Thomas Friedman’s The World Is Flat: A Brief History of the Twenty-first Century is a novel which analyzes the idea of globalization, most notably in the 21st century. The title refers to the idea that the playing field on which individuals engage in commerce has become fairer and more equal. A driving force behind this idea is that historical and geographic divisions are increasing meaningless and companies are incentivized to cater to the global consumer equally, which has benefitted everyone.
Friedman outlines ten key factors driving the leveling of the playing field, which he refers to as “flatteners” including, the collapse of the Berlin Wall, Netscape, workflow software, uploading, outsourcing, offshoring, supply-chaining, insourcing, informing, and “The Steroids.”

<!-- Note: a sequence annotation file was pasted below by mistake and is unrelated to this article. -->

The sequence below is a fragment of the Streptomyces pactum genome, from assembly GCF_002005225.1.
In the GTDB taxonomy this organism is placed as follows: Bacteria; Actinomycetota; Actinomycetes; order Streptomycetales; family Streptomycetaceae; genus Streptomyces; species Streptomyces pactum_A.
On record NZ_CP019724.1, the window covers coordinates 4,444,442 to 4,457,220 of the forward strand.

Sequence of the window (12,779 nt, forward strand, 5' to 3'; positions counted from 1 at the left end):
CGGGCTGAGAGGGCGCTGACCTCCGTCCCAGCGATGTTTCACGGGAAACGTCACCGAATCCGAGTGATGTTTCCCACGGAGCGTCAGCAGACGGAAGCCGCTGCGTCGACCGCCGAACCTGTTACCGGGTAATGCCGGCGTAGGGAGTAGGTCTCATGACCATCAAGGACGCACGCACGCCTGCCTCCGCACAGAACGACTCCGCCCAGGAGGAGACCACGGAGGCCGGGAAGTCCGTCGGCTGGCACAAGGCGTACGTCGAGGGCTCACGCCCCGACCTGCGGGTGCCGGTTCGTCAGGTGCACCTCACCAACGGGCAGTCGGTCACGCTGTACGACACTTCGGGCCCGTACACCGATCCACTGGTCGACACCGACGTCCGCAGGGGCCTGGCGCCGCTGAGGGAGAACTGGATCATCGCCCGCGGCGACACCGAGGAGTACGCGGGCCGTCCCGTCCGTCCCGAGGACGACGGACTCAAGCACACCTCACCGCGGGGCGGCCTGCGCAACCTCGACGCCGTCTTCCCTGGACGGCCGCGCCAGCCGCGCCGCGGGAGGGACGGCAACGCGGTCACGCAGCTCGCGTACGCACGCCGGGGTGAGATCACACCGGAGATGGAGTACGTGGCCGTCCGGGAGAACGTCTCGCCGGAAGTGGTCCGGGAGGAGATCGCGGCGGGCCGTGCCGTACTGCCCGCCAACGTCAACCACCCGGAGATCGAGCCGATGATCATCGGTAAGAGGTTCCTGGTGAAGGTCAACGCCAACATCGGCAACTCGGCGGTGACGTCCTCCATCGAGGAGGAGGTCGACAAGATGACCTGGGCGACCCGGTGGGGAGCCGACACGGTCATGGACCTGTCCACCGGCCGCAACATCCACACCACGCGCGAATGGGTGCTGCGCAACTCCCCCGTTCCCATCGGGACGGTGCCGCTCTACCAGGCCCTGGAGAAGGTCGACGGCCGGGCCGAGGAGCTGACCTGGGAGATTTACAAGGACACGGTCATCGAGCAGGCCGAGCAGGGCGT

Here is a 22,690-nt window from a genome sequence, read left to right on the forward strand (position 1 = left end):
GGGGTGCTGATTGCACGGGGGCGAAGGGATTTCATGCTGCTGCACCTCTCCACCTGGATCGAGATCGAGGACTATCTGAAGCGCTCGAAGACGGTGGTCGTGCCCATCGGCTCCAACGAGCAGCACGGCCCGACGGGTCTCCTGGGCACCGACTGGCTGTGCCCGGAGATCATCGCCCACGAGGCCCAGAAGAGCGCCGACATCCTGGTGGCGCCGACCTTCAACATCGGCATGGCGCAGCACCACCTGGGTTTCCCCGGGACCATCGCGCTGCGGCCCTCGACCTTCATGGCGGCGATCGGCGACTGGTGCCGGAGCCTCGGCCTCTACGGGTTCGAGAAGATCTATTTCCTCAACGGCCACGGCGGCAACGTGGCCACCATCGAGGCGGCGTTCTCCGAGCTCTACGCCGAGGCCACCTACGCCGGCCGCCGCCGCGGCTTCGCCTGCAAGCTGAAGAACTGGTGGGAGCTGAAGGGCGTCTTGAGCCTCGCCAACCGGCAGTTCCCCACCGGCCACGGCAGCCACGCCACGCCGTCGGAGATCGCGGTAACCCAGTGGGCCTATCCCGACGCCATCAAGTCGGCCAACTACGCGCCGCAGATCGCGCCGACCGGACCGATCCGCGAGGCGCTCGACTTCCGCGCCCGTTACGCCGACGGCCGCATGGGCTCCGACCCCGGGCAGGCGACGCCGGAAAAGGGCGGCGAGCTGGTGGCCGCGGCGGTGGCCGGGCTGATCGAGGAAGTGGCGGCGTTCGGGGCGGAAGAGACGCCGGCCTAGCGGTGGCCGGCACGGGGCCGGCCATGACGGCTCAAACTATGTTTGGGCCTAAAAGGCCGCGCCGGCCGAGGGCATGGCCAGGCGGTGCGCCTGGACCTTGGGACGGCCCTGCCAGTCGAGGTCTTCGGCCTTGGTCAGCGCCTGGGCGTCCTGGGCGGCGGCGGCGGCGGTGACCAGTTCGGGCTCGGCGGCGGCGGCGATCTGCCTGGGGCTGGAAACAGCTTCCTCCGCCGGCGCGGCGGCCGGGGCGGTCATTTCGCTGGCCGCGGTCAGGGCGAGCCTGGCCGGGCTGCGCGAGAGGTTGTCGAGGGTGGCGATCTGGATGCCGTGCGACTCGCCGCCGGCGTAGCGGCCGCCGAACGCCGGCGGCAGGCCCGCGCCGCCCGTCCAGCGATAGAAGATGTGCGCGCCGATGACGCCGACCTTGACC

These “flatteners” have helped customers by allowing individuals the ability to quickly and easily learn new skills which are attractive and beneficial to companies and organizations. Essentially, more people are able to join successful workforces, which in turn makes companies more efficient and eventually drives down the cost of products to the end user.
Freidman warns that while this has benefitted everyone, it also makes everyone more expendable and replaceable. It’s imperative for individuals to continue to learn new skills and make themselves more adaptable to the workplace.